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Published on February 29, 2016

C-section rates hit an all-time high C-section rates hit an all-time high

Just as fashion and health trends change, so do the options for delivering your baby. What is in vogue is often dictated by the type of births mothers want, which for the last 15 years or so has been more C-sections.

C-section (Caesarian section) deliveries have increased to a high of more than 30% in the United States. In 2013 there were 3.93 million births in the U.S .and, of those, 1.3 million (32.7%) were C-section deliveries, according to the World Health Organization (WHO).

Although medically there are many reasons for the increase in C-sections, one contributing factor was that women began to request them and became less invested in vaginal deliveries.

“In early 2000, it became fashionable and reasonable to have an elective C-section,” said William Agel, MD, an obstetrician at Cape Cod Hospital. “It was happening in other countries and there was a desire for it here.”

Although this trend contributed to the increase, one of the main reasons was the decrease in the number of VBACs (vaginal birth after C-section), Dr. Agel said. It was thought that VBACs were not as safe as having a repeat C-section and in 2000, the American College of Obstetricians and Gynecologists (ACOG) published stricter VBAC guidelines.

A domino effect occurred. Smaller hospitals stopped doing them and obstetricians started to pull away from the procedure as well, said Dr. Agel. The VBAC rate dropped from a high of 28% in 1996 to a low of 8.5% in 2006, according to ACOG.

Other medical reasons for doing C-sections include multiple gestations, delayed childbearing, failure to progress with labor, a compromised oxygen supply to the baby, changes in the baby’s heart rate, a mother’s complex health problems, or an infection such as genital herpes or HIV that could be passed on to the baby with a vaginal delivery.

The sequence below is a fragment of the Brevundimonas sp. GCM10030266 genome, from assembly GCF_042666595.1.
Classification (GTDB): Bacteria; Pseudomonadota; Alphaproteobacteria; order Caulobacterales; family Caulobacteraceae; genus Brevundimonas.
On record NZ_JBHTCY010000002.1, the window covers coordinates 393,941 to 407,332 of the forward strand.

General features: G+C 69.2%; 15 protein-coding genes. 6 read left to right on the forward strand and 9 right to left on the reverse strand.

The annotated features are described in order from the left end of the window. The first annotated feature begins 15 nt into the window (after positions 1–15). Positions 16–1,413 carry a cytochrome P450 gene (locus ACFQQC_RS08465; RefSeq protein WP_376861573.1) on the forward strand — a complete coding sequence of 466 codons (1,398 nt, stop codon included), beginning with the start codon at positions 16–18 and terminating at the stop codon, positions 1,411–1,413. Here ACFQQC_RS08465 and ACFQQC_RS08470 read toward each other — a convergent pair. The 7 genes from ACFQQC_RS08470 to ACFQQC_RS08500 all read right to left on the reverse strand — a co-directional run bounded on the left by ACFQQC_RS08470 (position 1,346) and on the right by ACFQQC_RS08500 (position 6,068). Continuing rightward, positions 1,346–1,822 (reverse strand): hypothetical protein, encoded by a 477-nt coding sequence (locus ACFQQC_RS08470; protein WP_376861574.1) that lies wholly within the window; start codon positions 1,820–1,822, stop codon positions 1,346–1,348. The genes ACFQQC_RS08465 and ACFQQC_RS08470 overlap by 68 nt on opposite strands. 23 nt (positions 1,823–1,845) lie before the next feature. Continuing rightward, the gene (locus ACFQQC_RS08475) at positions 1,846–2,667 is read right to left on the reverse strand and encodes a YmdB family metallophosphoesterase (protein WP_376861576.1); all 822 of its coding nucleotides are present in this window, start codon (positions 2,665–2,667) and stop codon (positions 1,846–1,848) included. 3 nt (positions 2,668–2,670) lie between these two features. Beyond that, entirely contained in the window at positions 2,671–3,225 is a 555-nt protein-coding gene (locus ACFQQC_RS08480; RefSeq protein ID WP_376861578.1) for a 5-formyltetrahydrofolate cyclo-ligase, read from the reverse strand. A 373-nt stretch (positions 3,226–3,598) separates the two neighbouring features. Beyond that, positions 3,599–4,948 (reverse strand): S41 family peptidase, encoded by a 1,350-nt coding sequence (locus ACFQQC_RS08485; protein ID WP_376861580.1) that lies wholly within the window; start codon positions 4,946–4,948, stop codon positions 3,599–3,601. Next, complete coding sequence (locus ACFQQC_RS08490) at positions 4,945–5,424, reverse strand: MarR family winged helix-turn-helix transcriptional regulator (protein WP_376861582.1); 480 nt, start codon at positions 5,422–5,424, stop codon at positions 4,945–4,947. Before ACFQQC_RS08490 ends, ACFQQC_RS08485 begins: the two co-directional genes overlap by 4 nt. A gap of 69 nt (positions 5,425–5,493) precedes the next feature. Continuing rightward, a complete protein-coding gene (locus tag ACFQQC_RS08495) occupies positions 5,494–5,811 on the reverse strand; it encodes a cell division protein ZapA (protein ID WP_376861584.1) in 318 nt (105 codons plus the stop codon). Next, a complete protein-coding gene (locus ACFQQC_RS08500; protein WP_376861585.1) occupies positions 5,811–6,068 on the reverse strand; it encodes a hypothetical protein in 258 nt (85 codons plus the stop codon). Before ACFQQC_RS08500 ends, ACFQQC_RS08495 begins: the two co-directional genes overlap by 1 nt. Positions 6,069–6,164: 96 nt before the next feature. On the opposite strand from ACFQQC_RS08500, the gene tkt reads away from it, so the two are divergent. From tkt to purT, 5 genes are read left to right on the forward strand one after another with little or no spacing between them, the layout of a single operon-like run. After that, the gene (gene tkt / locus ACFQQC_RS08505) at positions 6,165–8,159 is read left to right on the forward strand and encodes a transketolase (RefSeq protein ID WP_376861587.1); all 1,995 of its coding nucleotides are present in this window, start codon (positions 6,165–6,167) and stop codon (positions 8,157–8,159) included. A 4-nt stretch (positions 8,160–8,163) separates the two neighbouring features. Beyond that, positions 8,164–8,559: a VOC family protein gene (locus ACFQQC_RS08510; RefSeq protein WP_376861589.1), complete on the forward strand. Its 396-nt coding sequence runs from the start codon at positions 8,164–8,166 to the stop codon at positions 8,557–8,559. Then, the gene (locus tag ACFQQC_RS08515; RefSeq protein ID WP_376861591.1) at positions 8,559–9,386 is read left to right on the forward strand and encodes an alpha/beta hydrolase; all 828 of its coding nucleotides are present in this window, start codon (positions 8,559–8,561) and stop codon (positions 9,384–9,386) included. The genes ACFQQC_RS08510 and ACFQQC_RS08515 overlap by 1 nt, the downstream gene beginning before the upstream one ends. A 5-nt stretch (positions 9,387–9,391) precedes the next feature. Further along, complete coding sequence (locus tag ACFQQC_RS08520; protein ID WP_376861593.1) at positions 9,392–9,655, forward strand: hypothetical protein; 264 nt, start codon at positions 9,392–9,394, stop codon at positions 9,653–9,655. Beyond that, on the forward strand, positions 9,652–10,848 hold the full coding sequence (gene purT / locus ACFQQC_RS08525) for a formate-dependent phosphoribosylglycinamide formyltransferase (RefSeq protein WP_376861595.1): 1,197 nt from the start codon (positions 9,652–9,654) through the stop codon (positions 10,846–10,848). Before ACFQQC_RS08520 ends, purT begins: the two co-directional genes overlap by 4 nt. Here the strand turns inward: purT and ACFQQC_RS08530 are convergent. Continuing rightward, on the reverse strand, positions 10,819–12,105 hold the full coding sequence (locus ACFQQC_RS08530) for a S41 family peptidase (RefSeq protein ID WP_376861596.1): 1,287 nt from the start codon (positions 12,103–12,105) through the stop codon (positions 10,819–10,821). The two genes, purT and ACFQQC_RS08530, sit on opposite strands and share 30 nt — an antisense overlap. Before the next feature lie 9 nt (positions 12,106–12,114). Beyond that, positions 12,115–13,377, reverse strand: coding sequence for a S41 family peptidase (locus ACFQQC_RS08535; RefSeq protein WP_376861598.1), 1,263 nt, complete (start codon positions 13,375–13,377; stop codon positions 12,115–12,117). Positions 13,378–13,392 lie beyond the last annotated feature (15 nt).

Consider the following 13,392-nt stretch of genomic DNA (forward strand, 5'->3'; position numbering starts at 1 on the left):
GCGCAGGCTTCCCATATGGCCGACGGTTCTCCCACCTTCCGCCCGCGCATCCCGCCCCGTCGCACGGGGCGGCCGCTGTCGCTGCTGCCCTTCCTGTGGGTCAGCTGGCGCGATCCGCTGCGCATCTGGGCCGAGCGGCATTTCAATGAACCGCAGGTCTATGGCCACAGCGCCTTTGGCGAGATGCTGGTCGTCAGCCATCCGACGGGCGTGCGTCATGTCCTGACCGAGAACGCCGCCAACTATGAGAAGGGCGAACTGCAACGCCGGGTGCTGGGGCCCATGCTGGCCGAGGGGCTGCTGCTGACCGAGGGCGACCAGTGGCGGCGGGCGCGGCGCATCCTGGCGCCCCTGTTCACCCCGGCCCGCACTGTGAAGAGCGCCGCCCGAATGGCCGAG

Although diabetes, high blood pressure and other chronic illnesses contribute to an increased C-section rate, they are not an overwhelming cause, Dr. Agel said. And women who have chronic diseases can, with the right care, deliver healthy babies, he added.

In 2010, ACOG took another look at VBACs and developed new guidelines that included a trial of labor after a C-section (TOLAC) to give women the opportunity to proceed to a VBAC. It stated that 60-80% of candidates who meet the criteria of the guidelines will successfully deliver vaginally.

Preparation for childbirth includes knowing the delivery options, but no matter the type of delivery, moms need to live a healthy lifestyle to have the most successful birth possible, according to Dr. Agel. This includes eating a good diet and exercising, as well as avoiding smoking and alcohol.

Dr. Agel said he and his staff do everything they can to support and educate their patients to be informed and prepared for their experience. He strongly recommends that all pregnant women take the prenatal classes offered at Cape Cod Hospital.